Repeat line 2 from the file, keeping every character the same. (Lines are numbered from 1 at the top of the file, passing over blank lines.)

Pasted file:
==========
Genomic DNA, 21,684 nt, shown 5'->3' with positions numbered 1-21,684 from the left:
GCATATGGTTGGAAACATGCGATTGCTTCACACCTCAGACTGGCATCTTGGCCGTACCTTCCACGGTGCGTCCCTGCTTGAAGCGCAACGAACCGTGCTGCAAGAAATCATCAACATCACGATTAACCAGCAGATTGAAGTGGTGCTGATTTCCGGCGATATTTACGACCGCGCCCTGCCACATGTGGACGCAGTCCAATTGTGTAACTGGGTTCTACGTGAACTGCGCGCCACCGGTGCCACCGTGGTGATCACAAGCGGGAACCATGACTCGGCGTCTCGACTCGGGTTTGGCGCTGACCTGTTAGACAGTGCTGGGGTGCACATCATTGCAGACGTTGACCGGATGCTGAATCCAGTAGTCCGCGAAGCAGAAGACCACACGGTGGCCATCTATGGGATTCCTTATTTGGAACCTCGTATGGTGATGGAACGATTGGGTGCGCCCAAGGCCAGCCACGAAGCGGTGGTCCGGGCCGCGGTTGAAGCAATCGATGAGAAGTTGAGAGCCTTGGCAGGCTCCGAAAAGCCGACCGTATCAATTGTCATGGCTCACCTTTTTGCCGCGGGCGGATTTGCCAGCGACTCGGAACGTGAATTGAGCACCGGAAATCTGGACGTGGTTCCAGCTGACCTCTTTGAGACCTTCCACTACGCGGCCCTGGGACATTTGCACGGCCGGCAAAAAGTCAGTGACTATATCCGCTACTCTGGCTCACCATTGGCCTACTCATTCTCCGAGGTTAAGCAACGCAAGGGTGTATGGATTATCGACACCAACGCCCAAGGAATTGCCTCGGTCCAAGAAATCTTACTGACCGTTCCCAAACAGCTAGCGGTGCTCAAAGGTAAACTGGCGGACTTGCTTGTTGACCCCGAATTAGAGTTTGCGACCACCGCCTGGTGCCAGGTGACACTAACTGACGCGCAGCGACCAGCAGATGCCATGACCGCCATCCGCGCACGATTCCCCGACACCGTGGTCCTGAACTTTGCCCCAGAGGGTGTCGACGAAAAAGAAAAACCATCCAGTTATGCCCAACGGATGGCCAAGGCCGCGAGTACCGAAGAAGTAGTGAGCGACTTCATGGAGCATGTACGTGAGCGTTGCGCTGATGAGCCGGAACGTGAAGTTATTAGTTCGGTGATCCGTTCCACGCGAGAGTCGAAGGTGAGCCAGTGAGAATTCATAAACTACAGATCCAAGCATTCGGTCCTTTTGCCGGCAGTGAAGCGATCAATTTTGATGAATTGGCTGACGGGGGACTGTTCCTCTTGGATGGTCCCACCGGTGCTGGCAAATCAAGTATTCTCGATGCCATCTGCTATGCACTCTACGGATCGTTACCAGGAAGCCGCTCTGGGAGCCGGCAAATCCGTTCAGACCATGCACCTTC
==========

GCATATGGTTGGAAACATGCGATTGCTTCACACCTCAGACTGGCATCTTGGCCGTACCTTCCACGGTGCGTCCCTGCTTGAAGCGCAACGAACCGTGCTGCAAGAAATCATCAACATCACGATTAACCAGCAGATTGAAGTGGTGCTGATTTCCGGCGATATTTACGACCGCGCCCTGCCACATGTGGACGCAGTCCAATTGTGTAACTGGGTTCTACGTGAACTGCGCGCCACCGGTGCCACCGTGGTGATCACAAGCGGGAACCATGACTCGGCGTCTCGACTCGGGTTTGGCGCTGACCTGTTAGACAGTGCTGGGGTGCACATCATTGCAGACGTTGACCGGATGCTGAATCCAGTAGTCCGCGAAGCAGAAGACCACACGGTGGCCATCTATGGGATTCCTTATTTGGAACCTCGTATGGTGATGGAACGATTGGGTGCGCCCAAGGCCAGCCACGAAGCGGTGGTCCGGGCCGCGGTTGAAGCAATCGATGAGAAGTTGAGAGCCTTGGCAGGCTCCGAAAAGCCGACCGTATCAATTGTCATGGCTCACCTTTTTGCCGCGGGCGGATTTGCCAGCGACTCGGAACGTGAATTGAGCACCGGAAATCTGGACGTGGTTCCAGCTGACCTCTTTGAGACCTTCCACTACGCGGCCCTGGGACATTTGCACGGCCGGCAAAAAGTCAGTGACTATATCCGCTACTCTGGCTCACCATTGGCCTACTCATTCTCCGAGGTTAAGCAACGCAAGGGTGTATGGATTATCGACACCAACGCCCAAGGAATTGCCTCGGTCCAAGAAATCTTACTGACCGTTCCCAAACAGCTAGCGGTGCTCAAAGGTAAACTGGCGGACTTGCTTGTTGACCCCGAATTAGAGTTTGCGACCACCGCCTGGTGCCAGGTGACACTAACTGACGCGCAGCGACCAGCAGATGCCATGACCGCCATCCGCGCACGATTCCCCGACACCGTGGTCCTGAACTTTGCCCCAGAGGGTGTCGACGAAAAAGAAAAACCATCCAGTTATGCCCAACGGATGGCCAAGGCCGCGAGTACCGAAGAAGTAGTGAGCGACTTCATGGAGCATGTACGTGAGCGTTGCGCTGATGAGCCGGAACGTGAAGTTATTAGTTCGGTGATCCGTTCCACGCGAGAGTCGAAGGTGAGCCAGTGAGAATTCATAAACTACAGATCCAAGCATTCGGTCCTTTTGCCGGCAGTGAAGCGATCAATTTTGATGAATTGGCTGACGGGGGACTGTTCCTCTTGGATGGTCCCACCGGTGCTGGCAAATCAAGTATTCTCGATGCCATCTGCTATGCACTCTACGGATCGTTACCAGGAAGCCGCTCTGGGAGCCGGCAAATCCGTTCAGACCATGCACCTTC